The DNS is slowly moving aways from UDP
The Domain Name System (DNS) has historically been mainly used over UDP. When the DNS was designed, UDP provided a much lower latency than TCP. Over the years, notably with the utilisation of DNS extensions such as DNSSec, some DNS queries moved to TCP, but this remained the exception.
This changed with the Snowden revelations that encouraged the IETF to more closely consider the privacy issues. Given that DNS queries indicate the web sites visited by a user, sending this information in non-encrypted UDP packets has obvious privacy implementations. Two solutions have been accepted by the IETF:
- DNS over TLS (or DoT) published in 2016
- DNS over HTTPS (or DoH) published in 2018
Both solutions carry DNS queries over an encrypted transport and thus prevent the privacy leak of using DNS over UDP. However, there has been a debate in the networking community about the benefits and drawbacks of these solutions. You can find a detailed discussion in:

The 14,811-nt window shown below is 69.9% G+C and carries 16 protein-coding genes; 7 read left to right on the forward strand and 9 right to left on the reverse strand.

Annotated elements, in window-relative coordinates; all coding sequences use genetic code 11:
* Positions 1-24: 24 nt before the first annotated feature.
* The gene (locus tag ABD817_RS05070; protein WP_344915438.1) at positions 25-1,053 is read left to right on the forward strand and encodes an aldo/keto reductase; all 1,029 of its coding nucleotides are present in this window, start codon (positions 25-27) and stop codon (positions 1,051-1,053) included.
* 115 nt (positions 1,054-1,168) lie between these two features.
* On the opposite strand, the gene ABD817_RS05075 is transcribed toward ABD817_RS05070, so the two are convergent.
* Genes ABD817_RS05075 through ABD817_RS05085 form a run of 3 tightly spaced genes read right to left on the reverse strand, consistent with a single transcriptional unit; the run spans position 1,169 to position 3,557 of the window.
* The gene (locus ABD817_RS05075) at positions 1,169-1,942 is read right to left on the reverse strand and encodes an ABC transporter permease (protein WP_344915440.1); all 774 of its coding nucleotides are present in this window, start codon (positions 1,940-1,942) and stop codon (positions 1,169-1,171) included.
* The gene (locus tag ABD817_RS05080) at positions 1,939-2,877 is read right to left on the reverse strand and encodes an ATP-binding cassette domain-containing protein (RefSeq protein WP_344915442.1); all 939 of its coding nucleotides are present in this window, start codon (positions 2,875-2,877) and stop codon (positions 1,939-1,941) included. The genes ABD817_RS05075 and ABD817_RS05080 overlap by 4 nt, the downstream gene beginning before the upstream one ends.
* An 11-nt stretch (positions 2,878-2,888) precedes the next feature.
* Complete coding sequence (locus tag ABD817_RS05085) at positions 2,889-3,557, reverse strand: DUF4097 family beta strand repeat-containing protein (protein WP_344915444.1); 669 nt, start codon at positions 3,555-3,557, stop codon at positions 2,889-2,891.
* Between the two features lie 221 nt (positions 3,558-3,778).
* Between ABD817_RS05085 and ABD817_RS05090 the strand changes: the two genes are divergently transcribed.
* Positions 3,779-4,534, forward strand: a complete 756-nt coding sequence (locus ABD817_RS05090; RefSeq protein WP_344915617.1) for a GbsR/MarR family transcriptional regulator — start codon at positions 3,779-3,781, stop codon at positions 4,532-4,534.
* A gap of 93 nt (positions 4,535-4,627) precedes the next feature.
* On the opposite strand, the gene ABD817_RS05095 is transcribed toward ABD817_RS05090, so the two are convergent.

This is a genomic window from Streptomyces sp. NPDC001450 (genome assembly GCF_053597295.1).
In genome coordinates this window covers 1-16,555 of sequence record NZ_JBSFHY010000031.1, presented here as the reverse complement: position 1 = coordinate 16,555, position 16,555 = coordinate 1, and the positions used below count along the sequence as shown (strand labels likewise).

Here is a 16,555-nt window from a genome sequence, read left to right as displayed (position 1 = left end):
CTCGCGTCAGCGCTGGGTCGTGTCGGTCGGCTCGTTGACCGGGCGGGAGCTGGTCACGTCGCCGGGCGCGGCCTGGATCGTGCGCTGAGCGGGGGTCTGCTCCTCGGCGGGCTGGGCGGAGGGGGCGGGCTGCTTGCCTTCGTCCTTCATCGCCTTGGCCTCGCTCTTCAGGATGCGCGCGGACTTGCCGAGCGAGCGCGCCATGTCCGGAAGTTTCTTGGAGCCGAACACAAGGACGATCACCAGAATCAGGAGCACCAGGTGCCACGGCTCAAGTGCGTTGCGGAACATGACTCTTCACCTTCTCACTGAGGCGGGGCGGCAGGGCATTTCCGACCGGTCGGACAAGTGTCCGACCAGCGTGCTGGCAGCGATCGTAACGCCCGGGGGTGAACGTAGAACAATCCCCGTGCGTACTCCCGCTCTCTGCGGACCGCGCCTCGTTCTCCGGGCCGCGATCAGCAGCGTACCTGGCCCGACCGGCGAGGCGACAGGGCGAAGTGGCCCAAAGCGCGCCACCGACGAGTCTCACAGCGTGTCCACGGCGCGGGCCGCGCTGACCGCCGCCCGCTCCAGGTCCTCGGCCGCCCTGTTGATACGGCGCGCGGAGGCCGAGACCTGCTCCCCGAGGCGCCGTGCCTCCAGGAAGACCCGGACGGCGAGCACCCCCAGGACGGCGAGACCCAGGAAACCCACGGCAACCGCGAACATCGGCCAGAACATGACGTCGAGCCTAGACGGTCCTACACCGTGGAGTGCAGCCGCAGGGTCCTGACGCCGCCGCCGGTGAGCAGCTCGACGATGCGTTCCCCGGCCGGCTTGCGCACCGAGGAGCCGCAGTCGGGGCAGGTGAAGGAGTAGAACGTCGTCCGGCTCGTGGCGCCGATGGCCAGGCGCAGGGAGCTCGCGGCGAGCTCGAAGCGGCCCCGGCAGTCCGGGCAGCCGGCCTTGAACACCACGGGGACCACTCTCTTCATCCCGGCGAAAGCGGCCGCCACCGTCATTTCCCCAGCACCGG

- The DoF dilemma by Vittorio Bertola
- Network-based website fingerprinting
- DNS over HTTPS is coming whether ISPs and governments like it or not – Naked Security
- What does DoH really means for privacy
In the mean time, deployment of DoH or DNS over HTTPS, the youngest solution has already started. In a mail sent on the doh mailing list, Eric Rescorla describes Mozilla’s plans in more details. Cloudflare supports both DoT and DoH on their 18.104.22.168 DNS servers. Recent statistics reveal that DoH is already seven times more popular than DoT.
This blog post was written to inform the readers of Computer Networking : Principles, Protocols and Practice about the evolution of the field. You can subscribe to the Atom feed for this blog at https://obonaventure.github.io/cnp3blog/feed.xml.